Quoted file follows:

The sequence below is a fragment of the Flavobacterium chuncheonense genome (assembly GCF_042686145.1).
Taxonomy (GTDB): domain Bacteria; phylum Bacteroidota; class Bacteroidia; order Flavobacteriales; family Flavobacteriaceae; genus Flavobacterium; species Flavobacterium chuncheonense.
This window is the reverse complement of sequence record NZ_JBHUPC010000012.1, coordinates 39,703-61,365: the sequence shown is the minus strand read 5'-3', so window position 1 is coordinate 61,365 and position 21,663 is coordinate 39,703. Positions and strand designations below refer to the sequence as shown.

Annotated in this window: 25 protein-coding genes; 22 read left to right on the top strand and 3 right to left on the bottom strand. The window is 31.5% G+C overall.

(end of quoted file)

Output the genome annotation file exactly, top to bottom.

The sequence below is a fragment of the Flavobacterium chuncheonense genome (assembly GCF_042686145.1).
Taxonomy (GTDB): domain Bacteria; phylum Bacteroidota; class Bacteroidia; order Flavobacteriales; family Flavobacteriaceae; genus Flavobacterium; species Flavobacterium chuncheonense.
This window is the reverse complement of sequence record NZ_JBHUPC010000012.1, coordinates 39,703-61,365: the sequence shown is the minus strand read 5'-3', so window position 1 is coordinate 61,365 and position 21,663 is coordinate 39,703. Positions and strand designations below refer to the sequence as shown.

Annotated in this window: 25 protein-coding genes; 22 read left to right on the top strand and 3 right to left on the bottom strand. The window is 31.5% G+C overall.